A closer view of the cylinder, cylinder release and frame markings on the left side of the Taurus 942.
It has a slim profile with a more aggressively textured back strap that grabs on to the palm of the shooting hand. The sides have molded-in checkering with thumb-rest ridges and finger grooves along the front strap. It’s an ideal fit for a variety of hand shapes, especially with a soft-shooting revolver like this one.
This .22 Mag. version of the 942 weighs in at 23-ozs. unloaded. Some folks may be wondering why I wouldn't go with a lighter 17.8-oz. aluminum frame model chambered in the less expensive .22 LR cartridge. I like .22 Mag. and I don't get as many opportunities to shoot it as I would like. This cartridge packs more of a punch than .22 LR, which can come in handy in the field, in case the revolver needs to be pressed into a defensive role in a pinch.
As for the revolver's weight, I've shot some exceptionally light .22 LRs, like the feathery 11.7oz. Smith & Wesson 317 Kit Gun. The reduced-weight models certainly carry more comfortably, but the weightier all-steel variants are more stable when working with the longer, heavier double-action trigger pull. It's a matter of personal preference, and in this case, I opted for the added weight.
Overall, the fit and finish of this particular 942 was a big step up from what I remember of the Model 94 I handled years before. No dings, no scratches, and all the components cleanly fit together. I couldn't find anything to complain about. At the shooting range, I was prepared to lean into a heavy trigger with a gritty feel, but that proved to not be the case.
The Taurus 942 with the three different .22 Mag. ammunition selections used in testing.
The trigger was smooth and clean a with double-action trigger pull that was just over 12-lbs. and a single-action pull of 4 lbs. 13 oz. The trigger stroke is similar to that of the Model 856, making the 942 a suitable understudy for those centerfire snub-gun fans who want to work on their trigger control with less expensive ammunition. The revolver ran flawlessly throughout the testing process without any mechanical- or ammunition-related malfunctions.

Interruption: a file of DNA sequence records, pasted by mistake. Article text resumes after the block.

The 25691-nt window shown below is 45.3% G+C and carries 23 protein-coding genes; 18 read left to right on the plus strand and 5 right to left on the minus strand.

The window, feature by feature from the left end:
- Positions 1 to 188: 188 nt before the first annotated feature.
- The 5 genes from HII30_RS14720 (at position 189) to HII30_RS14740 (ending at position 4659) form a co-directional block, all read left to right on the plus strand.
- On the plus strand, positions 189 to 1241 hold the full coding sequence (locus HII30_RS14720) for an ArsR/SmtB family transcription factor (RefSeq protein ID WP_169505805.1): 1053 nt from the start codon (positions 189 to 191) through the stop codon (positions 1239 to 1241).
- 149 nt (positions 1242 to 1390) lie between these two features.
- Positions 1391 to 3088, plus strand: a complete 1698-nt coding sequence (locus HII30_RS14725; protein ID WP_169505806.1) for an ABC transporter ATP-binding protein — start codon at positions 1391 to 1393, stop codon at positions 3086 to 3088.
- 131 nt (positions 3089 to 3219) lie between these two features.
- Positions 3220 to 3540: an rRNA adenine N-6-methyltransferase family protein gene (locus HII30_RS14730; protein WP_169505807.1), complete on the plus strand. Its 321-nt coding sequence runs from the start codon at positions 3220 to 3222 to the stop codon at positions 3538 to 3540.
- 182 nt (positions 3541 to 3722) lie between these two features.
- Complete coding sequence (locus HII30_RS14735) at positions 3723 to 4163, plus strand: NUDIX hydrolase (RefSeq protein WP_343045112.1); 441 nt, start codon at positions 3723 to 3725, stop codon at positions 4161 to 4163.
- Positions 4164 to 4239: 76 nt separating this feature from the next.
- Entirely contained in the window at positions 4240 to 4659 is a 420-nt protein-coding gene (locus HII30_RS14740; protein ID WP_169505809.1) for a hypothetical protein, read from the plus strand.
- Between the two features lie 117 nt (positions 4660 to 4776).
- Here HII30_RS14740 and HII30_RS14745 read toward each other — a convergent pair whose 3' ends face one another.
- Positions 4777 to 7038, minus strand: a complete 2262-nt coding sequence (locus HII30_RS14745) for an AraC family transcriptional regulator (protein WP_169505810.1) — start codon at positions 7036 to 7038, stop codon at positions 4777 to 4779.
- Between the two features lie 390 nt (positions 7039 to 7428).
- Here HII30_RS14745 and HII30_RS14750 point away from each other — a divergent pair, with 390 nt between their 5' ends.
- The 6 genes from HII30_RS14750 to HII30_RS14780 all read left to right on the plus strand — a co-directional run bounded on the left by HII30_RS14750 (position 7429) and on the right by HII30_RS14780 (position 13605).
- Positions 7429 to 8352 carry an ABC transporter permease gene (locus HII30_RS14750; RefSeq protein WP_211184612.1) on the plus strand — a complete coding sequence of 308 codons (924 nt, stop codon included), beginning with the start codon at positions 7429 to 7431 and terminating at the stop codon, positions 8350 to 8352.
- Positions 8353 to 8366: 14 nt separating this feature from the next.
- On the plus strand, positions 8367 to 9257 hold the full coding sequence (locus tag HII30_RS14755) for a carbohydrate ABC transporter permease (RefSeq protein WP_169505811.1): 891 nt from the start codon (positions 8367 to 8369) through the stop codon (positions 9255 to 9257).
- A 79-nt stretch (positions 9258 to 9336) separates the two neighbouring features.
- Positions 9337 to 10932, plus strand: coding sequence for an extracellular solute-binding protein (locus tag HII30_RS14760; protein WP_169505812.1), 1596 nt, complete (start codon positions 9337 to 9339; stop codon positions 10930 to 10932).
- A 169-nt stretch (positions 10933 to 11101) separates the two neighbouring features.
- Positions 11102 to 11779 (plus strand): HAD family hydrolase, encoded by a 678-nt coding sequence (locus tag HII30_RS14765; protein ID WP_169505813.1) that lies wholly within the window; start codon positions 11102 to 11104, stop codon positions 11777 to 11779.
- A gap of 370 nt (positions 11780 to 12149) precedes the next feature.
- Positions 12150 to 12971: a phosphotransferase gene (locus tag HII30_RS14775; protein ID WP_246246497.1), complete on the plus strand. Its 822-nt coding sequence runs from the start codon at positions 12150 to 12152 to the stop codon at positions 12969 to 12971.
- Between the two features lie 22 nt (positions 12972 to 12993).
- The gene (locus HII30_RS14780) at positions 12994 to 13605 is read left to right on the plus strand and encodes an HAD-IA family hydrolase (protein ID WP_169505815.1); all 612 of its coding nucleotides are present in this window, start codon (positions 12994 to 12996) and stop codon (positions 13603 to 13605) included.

With short-barrel .22 Mag. revolvers, I've seen better performance results with bullets in the 40-gr. or heavier weight range. Light-weight bullets are designed to fly fast from rifle barrels but a 2” revolver barrel just doesn’t provide enough time for the bullets to build up much velocity. From this 23-oz. gun, the felt recoil produced by all of the .22 Mag. loads tested was mild and easy to control. But be prepared for a louder report and more muzzle flash than you would expect from a .22 LR.
The Taurus 942 on a shooting rest at the range during testing.
Formal benchrest five-shot group accuracy testing was conducted at 7-yds. with a Lab Radar chronograph used to measure bullet velocity for 10-shot strings. Browning’s 40-gr. BPR jacketed hollow point averaged at 1,064 f.p.s. of muzzle velocity with a best single group of 1.95” and a five-group average of 2.19”. Fiocchi Performance Shooting Dynamics 40-gr. jacketed soft point load launched at 1,051 f.p.s. with a best group of 1.98” and an average of 2.14”. Hornady’s .45-gr. Critical Defense FTX is designed specifically for short barrel revolvers. It generated 1,079-f.p.s. of velocity with a best group of 2.04” and an average of 2.15”.
I'm glad to report that my hiatus from Taurus USA's compact-rimfire revolvers has come to an end. I was rooting for the 942 series to pass muster, because they sport suggested retail prices that are nearly 40- to 50-percent less than competing models. Real-world prices are even lower, bringing the cost of these revolvers in line with several popular semi-automatic .22 LR pistols.
The 942 is a handy companion piece to pair with your favorite rimfire rifle. It can be put to work for pest control using rimfire shot shells, tossed into a pack for casual plinking in the great outdoors or used as a low-recoil, back-up defensive option. And if you like compact rimfire revolvers just because they're fun to shoot, then the 942 deserves your consideration.